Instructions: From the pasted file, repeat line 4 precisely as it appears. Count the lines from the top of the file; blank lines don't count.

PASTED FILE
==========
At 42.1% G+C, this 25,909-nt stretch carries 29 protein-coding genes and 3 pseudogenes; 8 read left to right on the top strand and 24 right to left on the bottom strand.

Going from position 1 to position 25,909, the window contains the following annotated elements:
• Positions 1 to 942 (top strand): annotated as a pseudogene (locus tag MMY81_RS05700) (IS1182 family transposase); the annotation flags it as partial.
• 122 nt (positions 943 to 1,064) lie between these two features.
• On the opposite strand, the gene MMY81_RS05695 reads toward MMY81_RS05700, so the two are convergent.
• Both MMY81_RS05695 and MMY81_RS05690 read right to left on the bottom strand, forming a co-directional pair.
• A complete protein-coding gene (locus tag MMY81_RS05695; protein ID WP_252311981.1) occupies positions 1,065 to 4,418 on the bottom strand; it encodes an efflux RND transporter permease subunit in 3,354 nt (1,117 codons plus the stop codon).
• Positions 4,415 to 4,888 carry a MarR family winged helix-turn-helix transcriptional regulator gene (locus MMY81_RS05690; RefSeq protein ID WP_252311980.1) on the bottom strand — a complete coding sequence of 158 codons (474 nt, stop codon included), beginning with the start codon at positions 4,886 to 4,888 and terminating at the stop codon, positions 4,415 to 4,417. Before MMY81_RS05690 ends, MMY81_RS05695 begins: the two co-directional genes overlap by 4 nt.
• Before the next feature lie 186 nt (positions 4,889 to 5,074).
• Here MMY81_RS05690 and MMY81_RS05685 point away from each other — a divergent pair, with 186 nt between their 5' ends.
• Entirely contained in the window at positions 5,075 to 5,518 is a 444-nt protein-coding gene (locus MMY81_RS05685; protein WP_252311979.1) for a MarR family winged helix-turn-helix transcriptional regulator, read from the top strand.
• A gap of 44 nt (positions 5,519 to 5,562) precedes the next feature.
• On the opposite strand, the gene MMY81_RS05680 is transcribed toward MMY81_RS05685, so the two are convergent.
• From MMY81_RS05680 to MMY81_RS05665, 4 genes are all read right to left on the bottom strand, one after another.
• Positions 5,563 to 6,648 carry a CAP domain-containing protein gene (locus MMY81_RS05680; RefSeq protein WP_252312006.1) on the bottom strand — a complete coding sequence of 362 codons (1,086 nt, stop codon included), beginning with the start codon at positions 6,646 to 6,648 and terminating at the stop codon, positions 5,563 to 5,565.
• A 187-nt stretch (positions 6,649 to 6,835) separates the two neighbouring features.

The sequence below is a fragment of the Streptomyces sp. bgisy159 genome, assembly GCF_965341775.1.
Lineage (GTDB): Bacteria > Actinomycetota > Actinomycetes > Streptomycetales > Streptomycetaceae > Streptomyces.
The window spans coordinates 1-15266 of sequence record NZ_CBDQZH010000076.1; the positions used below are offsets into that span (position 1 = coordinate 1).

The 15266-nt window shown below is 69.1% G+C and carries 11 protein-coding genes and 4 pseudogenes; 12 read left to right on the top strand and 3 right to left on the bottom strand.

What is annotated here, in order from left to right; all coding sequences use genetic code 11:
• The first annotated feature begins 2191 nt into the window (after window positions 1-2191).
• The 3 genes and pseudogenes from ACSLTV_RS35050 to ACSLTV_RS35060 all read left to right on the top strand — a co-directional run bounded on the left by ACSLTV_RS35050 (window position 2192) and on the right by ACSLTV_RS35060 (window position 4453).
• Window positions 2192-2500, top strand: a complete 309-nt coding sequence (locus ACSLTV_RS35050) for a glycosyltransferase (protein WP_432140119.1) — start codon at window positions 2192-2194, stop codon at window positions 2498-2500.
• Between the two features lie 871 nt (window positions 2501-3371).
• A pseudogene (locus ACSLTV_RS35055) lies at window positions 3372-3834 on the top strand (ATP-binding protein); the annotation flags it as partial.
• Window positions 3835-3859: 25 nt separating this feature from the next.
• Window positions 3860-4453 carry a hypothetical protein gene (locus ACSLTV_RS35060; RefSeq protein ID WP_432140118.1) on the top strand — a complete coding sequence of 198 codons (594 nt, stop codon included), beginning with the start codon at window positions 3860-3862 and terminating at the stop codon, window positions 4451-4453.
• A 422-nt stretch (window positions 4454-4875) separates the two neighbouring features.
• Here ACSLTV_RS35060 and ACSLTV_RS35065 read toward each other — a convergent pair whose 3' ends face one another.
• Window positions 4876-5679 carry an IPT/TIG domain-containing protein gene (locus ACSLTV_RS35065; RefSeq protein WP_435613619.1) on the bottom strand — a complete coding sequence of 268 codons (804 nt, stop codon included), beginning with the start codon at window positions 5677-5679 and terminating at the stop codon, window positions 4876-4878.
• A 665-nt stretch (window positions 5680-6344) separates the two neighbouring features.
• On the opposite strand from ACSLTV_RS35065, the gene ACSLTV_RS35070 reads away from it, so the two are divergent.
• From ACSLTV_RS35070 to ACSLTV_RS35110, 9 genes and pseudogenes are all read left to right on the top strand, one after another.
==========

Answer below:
• 122 nt (positions 943 to 1,064) lie between these two features.